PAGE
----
Thanks for tuning into Episode #103 of Linux in the Ham Shack. With this episode we welcome in our quasi-permanent replacement for the on-hiatus Richard. Pete, VE2XPL, hails from somewhere near Montreal in Quebec, Canada, and you can read more about him on the About Us page on this very site. In this information-filled installment, Pete and Russ discuss the FCC and other licensing bodies getting interested (perhaps too interested) in VoIP technology. They also talk about several software packages related to running ham radio loggers and an Echolink client under Linux. And then they trudge through a super, super, super, super, super long e-mail from Brad. Thanks, Brad! Keep listening, folks, you're not going to believe what the next few episodes have in store.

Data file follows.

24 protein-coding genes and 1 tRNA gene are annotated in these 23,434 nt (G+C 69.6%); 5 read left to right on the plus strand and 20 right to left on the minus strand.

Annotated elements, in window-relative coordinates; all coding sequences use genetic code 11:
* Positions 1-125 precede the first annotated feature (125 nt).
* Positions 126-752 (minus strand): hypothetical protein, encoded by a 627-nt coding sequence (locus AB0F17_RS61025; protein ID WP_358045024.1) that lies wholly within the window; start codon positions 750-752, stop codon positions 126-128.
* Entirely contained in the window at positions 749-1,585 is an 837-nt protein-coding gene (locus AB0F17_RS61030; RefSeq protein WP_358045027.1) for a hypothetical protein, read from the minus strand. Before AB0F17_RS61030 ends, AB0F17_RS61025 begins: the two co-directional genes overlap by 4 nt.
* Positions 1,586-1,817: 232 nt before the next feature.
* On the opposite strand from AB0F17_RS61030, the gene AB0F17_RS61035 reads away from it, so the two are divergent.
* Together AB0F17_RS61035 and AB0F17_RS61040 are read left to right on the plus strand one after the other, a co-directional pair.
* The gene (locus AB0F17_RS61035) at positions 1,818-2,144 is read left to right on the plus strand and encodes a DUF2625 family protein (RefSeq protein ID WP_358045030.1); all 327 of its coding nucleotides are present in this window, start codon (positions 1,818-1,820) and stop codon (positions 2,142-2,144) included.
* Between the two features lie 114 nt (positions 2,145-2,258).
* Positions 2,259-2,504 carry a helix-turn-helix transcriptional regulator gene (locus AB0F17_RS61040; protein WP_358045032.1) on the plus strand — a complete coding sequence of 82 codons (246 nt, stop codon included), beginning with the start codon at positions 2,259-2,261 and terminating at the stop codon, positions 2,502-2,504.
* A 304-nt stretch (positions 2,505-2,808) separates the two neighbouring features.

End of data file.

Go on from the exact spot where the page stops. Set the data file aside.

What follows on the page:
The 2013 Dayton Hamvention will be May 17-19, 2013. Russ is hoping to have the LHS booth again, but we need your help. Please donate if you can. Every little bit helps.
Kevin O'Brien, Publicity Director for the Ohio LinuxFest, tells us that they have set up a brief survey to gather ideas for the 2013 Ohio LinuxFest. Visit https://ohiolinux.org/ to find the survey.
Northeast Linux Fest will be March 16th and 17th, 2013, at Harvard University in Cambridge, Massachusetts.
Russ' Raspberry Pi adventures continue. His Echolink node 54711 is now up and running on a Raspbian-based Raspberry Pi with svxlink and Qtel. Russ had to insert "dwc_otg.fiq_fix_enable=0" into the /boot/cmdline.txt file in order to fix a problem with the onboard Ethernet card locking up. Since then, all has been well.
Amateur Radio Pi is a forum with the tagline: The interactions between amateur radio and the Raspberry Pi.
The Society for the Preservation of Amateur Radio (SPAR) will conduct a Winter Field Day, beginning 1700Z on January 26, 2013 and ending at 1700Z January 27th.